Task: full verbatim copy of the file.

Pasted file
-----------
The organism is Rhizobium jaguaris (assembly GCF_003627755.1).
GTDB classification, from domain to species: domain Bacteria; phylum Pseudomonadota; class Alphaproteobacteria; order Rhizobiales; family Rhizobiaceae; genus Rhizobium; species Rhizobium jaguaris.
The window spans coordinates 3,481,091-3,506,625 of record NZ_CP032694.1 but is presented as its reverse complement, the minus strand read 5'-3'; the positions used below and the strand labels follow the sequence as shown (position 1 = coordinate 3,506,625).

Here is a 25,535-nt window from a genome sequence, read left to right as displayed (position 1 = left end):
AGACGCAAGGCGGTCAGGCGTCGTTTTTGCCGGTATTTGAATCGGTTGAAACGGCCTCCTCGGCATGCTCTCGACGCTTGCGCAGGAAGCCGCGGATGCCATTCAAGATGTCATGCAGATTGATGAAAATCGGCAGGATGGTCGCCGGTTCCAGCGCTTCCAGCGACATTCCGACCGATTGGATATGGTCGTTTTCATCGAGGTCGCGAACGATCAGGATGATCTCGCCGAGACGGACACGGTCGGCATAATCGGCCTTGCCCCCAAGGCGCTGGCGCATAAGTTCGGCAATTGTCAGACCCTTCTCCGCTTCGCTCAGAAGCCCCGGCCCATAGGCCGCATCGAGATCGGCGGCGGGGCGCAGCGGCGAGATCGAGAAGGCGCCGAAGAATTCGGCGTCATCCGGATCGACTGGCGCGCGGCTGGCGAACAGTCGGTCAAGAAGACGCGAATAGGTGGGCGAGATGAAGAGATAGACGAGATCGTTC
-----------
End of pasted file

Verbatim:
The organism is Rhizobium jaguaris (assembly GCF_003627755.1).
GTDB classification, from domain to species: domain Bacteria; phylum Pseudomonadota; class Alphaproteobacteria; order Rhizobiales; family Rhizobiaceae; genus Rhizobium; species Rhizobium jaguaris.
The window spans coordinates 3,481,091-3,506,625 of record NZ_CP032694.1 but is presented as its reverse complement, the minus strand read 5'-3'; the positions used below and the strand labels follow the sequence as shown (position 1 = coordinate 3,506,625).

Here is a 25,535-nt window from a genome sequence, read left to right as displayed (position 1 = left end):
AGACGCAAGGCGGTCAGGCGTCGTTTTTGCCGGTATTTGAATCGGTTGAAACGGCCTCCTCGGCATGCTCTCGACGCTTGCGCAGGAAGCCGCGGATGCCATTCAAGATGTCATGCAGATTGATGAAAATCGGCAGGATGGTCGCCGGTTCCAGCGCTTCCAGCGACATTCCGACCGATTGGATATGGTCGTTTTCATCGAGGTCGCGAACGATCAGGATGATCTCGCCGAGACGGACACGGTCGGCATAATCGGCCTTGCCCCCAAGGCGCTGGCGCATAAGTTCGGCAATTGTCAGACCCTTCTCCGCTTCGCTCAGAAGCCCCGGCCCATAGGCCGCATCGAGATCGGCGGCGGGGCGCAGCGGCGAGATCGAGAAGGCGCCGAAGAATTCGGCGTCATCCGGATCGACTGGCGCGCGGCTGGCGAACAGTCGGTCAAGAAGACGCGAATAGGTGGGCGAGATGAAGAGATAGACGAGATCGTTC